Kind veteran readers, forgive me the re-telling of this old tale (or skip over it completely, if you like). New readers, this is by way of explaining why a blog so often centered on beaches, whales, turtles nesting and changing tidelines takes its name from something that might be culinary, or perhaps a pretentious literary device. Either way, it's why Eat Here is called Eat Here.
There are restaurants in the mythology of our town and our circle, real and imagined, really good and really ordinary. There are the legendary: Malaga Street Depot and its offspring and cousins, including The Zanzibar and Gypsy Cab Company, and even The Cafe Alcazar. Each is its own intriguing story. The Depot and the Zanzibar really are the stuff of legend. Gypsy has its lengendary status, but also dwells in the present day; you can go there are check it for yourself. The Alcazar straddles the line a bit for me, but you can, I hear, go there, too.
And there was a local blue collar lunch joint years ago called Helen's Eatery, which eventually became Stephanie's. When it was Helen's, someone had painted "Eat here" above the "Helen's Eatery" on the sign. This mild silliness was a quiet family joke long after Helen's was forgotten and Stephanie ran the place. She served breakfast and lunch, and I had a vague fantasy of taking over the place for the evenings, maybe just on weekends, and serving a limited menu of real, simple, honest food; the kinds of things people would cook themselves if they had time. I'm a good cook in that sense. In our family shorthand, we called it Eat Here, and when I cooked something that was well-liked, Mac or Dylan or Rodney would say, This should be on the Eat Here menu.
To my endless delight, thanks to the wonder of the blog and the mixed community of reality and imagination it makes possible, they ARE on the Eat Here menu today. Things like meatloaf and mashed potatoes, fried chicken with cream gravy, the marvelous cream biscuits adapted from a James Beard recipe, and Dylan's beloved macaroni and cheese are on the menu. Some have even been lovingly adapted, as in the case of the mac and cheese, elevated to a matter of culinary interest by dear Lorie with the addition of fresh spinach and mushrooms. If you want the recipe to something on the Eat Here menu and can't find it, just email me.
I have a summer pasta salad recipe, but I'd like to hear yours. With the abundance of summer yours probably changes, as mine does, depending on the yield of the garden or the farmer's market. But you probably have a favorite and I'd love to know about it. Another favorite with us is potato salad, and the standard is one commonly credited to Elvis. (No, not that Elvis; Rodney's brother married a woman named Elvis. I'd guess her to be in her mid-60s, and she was born in the Memphis area. Apparently it was a fairly common name, bestowed without consideration of gender.) This recipe made appearances at family gatherings regardless of time of year, but it evokes summer for us, matching well with anything off the grill. It's shown in the photo with burgers, sliced onions and the green foundation of a salad, yet unmade.
Peel (or scrub) and chop about 8 mid-sized potatoes. Red potatoes are fine, especially if you prefer them unpeeled, but thin-skinned new white potatoes are ideal for their texture when boiled. Boil these in salted water (I use about a teaspoon of kosher salt) until they're fork-tender but not overcooked. Meanwhile, boil some eggs. Because hard-boiled eggs are nice to have on hand, I usually cook about 6 at a time, though you only need 2 for this recipe.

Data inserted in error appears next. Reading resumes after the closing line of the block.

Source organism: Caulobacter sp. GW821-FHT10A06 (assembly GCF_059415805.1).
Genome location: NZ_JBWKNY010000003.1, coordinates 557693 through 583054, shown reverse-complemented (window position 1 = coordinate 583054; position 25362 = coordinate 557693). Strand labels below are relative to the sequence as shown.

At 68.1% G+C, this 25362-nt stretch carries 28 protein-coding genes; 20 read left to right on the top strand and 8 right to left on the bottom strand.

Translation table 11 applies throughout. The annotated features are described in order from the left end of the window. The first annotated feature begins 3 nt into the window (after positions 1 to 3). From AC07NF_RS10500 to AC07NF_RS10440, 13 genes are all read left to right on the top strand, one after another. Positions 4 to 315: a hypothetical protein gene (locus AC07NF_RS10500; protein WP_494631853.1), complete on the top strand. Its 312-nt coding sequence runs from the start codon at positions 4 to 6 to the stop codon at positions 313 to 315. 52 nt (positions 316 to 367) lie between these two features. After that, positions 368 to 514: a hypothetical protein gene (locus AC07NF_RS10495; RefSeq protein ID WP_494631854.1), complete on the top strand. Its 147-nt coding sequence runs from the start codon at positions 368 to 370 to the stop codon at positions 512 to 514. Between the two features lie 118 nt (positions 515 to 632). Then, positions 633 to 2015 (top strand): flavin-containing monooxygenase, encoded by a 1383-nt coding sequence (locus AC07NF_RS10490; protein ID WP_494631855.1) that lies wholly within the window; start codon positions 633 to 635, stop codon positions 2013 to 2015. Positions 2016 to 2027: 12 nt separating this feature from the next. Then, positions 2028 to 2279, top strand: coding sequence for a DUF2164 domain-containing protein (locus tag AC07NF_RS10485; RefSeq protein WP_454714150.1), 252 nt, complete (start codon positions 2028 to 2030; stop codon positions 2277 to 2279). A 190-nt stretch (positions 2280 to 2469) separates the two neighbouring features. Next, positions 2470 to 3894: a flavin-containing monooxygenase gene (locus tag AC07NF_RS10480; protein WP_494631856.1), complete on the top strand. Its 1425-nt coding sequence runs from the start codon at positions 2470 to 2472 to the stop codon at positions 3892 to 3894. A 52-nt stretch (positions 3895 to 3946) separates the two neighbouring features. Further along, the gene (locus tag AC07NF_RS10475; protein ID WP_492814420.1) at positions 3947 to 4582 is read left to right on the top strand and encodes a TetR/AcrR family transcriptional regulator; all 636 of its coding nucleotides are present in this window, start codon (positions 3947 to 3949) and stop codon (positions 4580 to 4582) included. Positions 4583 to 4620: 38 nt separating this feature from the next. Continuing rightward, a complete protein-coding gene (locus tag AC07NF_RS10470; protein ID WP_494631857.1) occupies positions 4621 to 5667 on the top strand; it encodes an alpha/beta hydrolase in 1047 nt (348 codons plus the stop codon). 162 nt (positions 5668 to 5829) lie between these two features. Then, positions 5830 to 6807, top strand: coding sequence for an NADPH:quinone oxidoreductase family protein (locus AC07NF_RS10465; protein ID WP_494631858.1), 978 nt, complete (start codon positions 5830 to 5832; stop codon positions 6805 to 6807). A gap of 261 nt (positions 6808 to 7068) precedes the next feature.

I learned this trick along the way for boiling eggs: put them into an appropriate-sized pot, cover with cold water, bring the water to boiling and let the eggs cook for about 2 minutes. Turn off the heat, cover the pot with a lid, and let the eggs stand for 20 minutes or so. Perfectly boiled eggs every time. Oh, one more thing: very fresh eggs are very difficult to peel after you boil them in my experience.
While the eggs and potatoes are cooking, finely chop about 1/4 cup each of white or sweet onion, celery and kosher dill pickle. Chop 2 hard-boiled eggs to about the same dice when cool enough to handle. Drain the potatoes and while they're still warm, add the chopped eggs, onion, celery and pickle. Salt and pepper to taste, using a light hand.
Mix together about a cup of fresh homemade or very high quality mayonnaise, 2-3 Tablespoons of mustard, and about 1/4 cup of juice from the kosher dill pickle jar. Blend this together lightly with a fork, pour over the potato salad and toss. Taste and correct for salt if needed, again using a light hand. Sprinkle the top with sweet Hungarian paprika and ground cayenne pepper. Cover tightly and refrigerate for half an hour or so. The goal isn't to chill the salad, really, but to allow the flavors to marry. When you taste it after this half hour's rest, you'll be able to do one final correction for seasoning. Serve immediately, or chill to serve later.
Chopped green onions can be used instead of the white or sweet onions. This changes the flavor, but adds interest and color. Fresh, finely diced garlic also adds interest. Rodney's favorite variation is the addition of finely diced crisp bacon; not good for you, of course, but sort of the ultimate kiss of the Southern kitchen. Finally if you prefer to avoid mayonnaise or simply don't like it, you can use 1/2 - 3/4 cup of olive oil, whisking in the mustard and pickle juice as you might to emulsify a salad dressing.
Art, my loves, and just a touch of science: such are the best summer salads, and such is so much else in life. Drizzle that watermelon with a touch of balsamic vinegar, and pass the bowl this way.